Monday, August 24, 2015

Stan Hywet gardens

 The last part of Stan Hywet that I'll share are the gardens - last but not least!
I think an important feature to mention straight away is that most of these gardens (of the much reduced estate) were designed to be viewed from the house, or at least with those views in mind.
The first area of the gardens I'll share first though isn't actually visible from the house however. The walled English Garden is like a secret garden really, hidden from the house and main gardens. One enters through the this little outbuilding seen above.
 Once inside the lush plantings and water features take you miles away.
 Looking back towards the entry.
The walls of the garden almost appear to be ruins of an old house -but they were expressly built for Mrs. Seiberling, an avid gardener.
 The Akron garden club, of which she was an active member, still takes care of this section of the garden.
 I love how the brick walkways have aged over time.
 At the rear of the garden is another fountain with this charming statue.
 Walking back towards the house one can see how hidden this garden is in the trees.
The west overlook is opposite the lawn from the back of the house and once featured beautiful views over the estate. Now however this is the edge of the grounds and it (sadly) overlooks an uninspired sub division: a common occurrence with many of these old houses.

Underneath the overlook is entry into the reservoir which covers the length of the rear lawn: this was originally nearly a self sustaining estate afterall. 
This Japanese garden lies just lower than the rear lawn.
 Allees are to be found throughout the gardens. This birch tree allee leads one to the tea houses.
This simple pair of tea houses (gazebos really) flank a simple fountain and overlooks a sunken area popular for weddings.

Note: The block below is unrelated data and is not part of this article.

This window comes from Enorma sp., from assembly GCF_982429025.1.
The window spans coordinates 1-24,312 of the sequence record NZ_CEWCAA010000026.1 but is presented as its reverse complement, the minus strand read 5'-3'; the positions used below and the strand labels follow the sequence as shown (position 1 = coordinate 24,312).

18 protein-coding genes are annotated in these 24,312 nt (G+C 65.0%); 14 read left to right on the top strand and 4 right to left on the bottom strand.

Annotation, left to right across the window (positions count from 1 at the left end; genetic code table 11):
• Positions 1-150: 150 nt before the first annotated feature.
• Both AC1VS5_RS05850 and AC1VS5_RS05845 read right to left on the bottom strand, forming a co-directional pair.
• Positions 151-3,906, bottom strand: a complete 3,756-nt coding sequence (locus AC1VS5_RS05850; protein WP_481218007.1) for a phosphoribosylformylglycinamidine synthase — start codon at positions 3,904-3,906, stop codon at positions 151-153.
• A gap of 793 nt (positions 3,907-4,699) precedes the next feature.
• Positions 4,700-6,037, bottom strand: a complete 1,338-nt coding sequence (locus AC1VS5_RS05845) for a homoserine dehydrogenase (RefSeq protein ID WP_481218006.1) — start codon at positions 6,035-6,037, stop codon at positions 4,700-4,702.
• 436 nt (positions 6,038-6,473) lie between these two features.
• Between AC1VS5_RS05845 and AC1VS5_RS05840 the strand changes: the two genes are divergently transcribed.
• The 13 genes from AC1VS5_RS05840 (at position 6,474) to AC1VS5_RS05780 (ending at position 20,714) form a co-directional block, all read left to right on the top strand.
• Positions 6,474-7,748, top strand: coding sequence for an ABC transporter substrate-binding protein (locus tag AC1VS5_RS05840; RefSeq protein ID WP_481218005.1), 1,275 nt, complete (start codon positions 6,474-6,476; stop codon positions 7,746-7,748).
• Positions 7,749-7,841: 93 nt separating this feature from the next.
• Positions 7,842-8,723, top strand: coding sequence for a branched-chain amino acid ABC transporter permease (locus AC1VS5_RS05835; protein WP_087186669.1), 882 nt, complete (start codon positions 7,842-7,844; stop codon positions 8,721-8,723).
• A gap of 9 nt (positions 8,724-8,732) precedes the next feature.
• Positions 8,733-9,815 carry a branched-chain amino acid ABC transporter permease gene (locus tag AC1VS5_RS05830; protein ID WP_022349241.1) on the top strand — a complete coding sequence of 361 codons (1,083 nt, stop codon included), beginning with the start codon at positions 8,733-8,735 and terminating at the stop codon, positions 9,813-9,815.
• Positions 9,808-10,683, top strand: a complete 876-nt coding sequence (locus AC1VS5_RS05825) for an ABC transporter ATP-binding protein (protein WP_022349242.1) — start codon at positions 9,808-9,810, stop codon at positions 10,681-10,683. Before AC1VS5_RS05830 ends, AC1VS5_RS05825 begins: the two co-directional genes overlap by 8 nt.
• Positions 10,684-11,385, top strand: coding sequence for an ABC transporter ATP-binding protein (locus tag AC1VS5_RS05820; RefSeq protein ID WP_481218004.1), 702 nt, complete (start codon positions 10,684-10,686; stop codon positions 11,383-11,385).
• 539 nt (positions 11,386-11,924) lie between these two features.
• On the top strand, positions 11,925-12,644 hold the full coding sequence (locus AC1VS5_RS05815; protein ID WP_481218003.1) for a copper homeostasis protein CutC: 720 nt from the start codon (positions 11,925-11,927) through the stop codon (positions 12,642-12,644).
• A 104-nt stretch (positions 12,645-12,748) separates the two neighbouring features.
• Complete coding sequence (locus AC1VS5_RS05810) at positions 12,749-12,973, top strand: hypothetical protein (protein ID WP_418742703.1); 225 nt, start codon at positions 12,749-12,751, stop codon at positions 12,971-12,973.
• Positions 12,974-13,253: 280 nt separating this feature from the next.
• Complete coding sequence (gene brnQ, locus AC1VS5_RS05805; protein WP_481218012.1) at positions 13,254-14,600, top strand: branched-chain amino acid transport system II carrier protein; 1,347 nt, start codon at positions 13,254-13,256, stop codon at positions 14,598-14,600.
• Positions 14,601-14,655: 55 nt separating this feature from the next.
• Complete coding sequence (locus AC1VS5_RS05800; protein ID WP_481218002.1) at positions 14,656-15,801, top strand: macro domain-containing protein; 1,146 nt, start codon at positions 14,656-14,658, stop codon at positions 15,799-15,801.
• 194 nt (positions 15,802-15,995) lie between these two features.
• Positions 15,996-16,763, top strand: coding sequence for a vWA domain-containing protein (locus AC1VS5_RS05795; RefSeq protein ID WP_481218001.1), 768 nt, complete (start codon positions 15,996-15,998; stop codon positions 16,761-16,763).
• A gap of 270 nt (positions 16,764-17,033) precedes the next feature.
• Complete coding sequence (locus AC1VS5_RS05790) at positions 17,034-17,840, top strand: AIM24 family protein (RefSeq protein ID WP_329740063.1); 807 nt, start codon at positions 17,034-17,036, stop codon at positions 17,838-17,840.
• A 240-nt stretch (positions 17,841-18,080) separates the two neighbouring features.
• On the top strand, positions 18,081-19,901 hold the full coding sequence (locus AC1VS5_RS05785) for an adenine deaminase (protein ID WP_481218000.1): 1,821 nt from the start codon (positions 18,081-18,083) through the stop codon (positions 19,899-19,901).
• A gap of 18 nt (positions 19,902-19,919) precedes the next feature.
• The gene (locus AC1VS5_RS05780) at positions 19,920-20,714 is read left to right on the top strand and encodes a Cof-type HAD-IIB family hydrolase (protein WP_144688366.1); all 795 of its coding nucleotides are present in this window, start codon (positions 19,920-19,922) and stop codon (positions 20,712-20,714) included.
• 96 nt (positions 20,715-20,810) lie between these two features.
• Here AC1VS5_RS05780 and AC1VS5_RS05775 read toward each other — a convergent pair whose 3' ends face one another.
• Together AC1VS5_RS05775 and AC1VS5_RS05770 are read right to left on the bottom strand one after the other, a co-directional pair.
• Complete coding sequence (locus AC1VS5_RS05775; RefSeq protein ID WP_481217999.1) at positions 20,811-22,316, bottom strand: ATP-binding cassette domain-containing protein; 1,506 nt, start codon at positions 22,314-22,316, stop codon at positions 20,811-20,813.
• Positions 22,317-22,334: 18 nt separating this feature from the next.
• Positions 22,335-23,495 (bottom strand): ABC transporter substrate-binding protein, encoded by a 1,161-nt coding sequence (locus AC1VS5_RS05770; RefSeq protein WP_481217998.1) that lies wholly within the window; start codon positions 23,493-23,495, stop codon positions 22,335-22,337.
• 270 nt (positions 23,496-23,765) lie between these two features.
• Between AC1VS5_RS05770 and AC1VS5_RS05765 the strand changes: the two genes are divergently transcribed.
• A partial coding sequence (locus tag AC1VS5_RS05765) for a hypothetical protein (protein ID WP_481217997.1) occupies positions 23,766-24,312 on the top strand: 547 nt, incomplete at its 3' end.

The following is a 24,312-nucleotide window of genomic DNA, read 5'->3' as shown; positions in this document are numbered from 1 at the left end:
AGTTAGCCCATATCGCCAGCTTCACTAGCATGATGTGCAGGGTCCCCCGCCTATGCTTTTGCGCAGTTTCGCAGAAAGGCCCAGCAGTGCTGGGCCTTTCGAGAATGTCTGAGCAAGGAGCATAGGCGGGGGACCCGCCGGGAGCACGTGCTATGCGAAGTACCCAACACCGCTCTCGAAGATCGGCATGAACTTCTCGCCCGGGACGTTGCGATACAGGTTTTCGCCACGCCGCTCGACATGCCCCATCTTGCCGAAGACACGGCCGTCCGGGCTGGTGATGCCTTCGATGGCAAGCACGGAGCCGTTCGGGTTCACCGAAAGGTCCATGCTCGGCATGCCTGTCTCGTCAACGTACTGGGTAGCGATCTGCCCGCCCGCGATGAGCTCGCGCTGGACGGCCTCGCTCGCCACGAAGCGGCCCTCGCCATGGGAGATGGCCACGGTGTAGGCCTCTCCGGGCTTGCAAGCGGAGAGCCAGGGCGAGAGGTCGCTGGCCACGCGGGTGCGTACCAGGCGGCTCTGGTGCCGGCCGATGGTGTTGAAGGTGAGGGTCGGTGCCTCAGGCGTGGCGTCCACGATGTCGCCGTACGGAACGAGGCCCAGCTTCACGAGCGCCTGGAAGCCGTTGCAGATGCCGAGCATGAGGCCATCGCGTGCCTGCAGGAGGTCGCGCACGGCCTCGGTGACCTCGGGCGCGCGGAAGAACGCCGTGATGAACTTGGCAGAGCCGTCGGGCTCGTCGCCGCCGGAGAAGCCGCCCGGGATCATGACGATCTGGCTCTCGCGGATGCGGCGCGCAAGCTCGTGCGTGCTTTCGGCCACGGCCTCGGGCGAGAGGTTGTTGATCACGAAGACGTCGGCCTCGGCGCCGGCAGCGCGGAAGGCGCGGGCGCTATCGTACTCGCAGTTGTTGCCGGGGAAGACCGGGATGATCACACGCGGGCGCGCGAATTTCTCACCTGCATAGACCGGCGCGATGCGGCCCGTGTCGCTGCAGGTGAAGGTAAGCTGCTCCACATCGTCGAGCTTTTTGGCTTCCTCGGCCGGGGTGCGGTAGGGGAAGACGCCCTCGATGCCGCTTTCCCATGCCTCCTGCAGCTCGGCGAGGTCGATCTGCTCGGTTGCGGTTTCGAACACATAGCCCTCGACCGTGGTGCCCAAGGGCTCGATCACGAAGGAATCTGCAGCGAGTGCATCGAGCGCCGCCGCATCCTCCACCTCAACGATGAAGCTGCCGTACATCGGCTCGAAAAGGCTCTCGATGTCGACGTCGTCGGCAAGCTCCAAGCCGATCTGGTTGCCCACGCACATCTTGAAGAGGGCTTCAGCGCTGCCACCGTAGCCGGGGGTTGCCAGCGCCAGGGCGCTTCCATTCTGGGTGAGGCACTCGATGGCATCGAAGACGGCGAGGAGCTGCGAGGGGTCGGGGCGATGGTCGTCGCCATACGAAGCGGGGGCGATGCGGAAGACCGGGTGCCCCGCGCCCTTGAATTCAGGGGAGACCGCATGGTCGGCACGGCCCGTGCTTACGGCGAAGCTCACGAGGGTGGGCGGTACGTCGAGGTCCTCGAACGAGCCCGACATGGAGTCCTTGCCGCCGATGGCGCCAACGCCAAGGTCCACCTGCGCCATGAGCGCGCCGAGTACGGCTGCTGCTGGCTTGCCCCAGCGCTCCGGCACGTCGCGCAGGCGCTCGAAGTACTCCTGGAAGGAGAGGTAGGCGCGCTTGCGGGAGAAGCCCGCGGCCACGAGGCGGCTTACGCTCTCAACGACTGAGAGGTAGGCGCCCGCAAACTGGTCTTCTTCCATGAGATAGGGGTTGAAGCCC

A nearby VERY LONG grape arbor leads one to the greenhouses which have been recently rebuilt.
 Acres of cutting gardens keep the house full of fresh flowers throughout the year.
The former carriage house, which also contained some staff apartments now is used as a giftshop, restaurant, and ticket center - located beside their surprisingly large parking lot.
The Plane tree allee makes the estate feel limitless when viewed from the Music room and terrace - When the house was built it was the country instead of suburban Akron!
A parting shot of a pretty spectacular ginger bread house of Stan Hywet located in the music room. I hope you have a chance to one day visit Stan Hywet in Akron, Ohio, for yourself!

Wednesday, August 19, 2015

Stan Hywet - a tour inside

Summertime (and an inordinate number of photos) got in the way of a speedy posting of the Stan Hywet interiors that I mentioned on the outside of the house post (HERE) but I finally pulled them together!
The floorplans show only the 2 main levels of the house which gargantually measures in at around 65,000 SF.  

True to the Tudor Revival style the interiors are rather dark and gloomy; moody even. To our modern eyes this may appear like a bad thing but at this time period it would have been standard. Inexpensive electricity and technology have ruined our eyes and we now expect glaring interiors. Well you won't find them at Stan Hywet

The main room of the house is the Great Hall found right at the center of the plan; a sort of modern day great room but also true to the style's medieval hall. 

Hallways with great detailing radiate off the Great Hall and lead to other rooms.
The hallways are wide enough to be furnished and provide gracious circulation.
Tucked along these corridors are rooms both public and private such as this flower arranging room used by the lady of the house as well as staff.

 The plasterwork ceilings on this level are works of art.
This large solarium would have held lots of plants back in the day and still retains its running water fountain. Even the sunroom seems dark and gloomy on the most sunny day!
The Seiberling family loved music and the grandest hallway culminates in a round paneled vestibule before leading into the largest room of the house; the music room.
While many other families might have referred to this space as a ballroom the relatively down-to-earth Seiberlings held musical events here. It features an impressive pipe organ as did many grand houses from this time period.
Multiple sunny bays provide more human scaled spaces for smaller groups of people.

Opposite the hall from the Solarium is the enclosed porch which was one of the most used rooms by the family.

The dining room would have been used by the family in the evenings and also for the large parties they frequently entertained.

The sconces, lamps, and chandelier are sterling silver.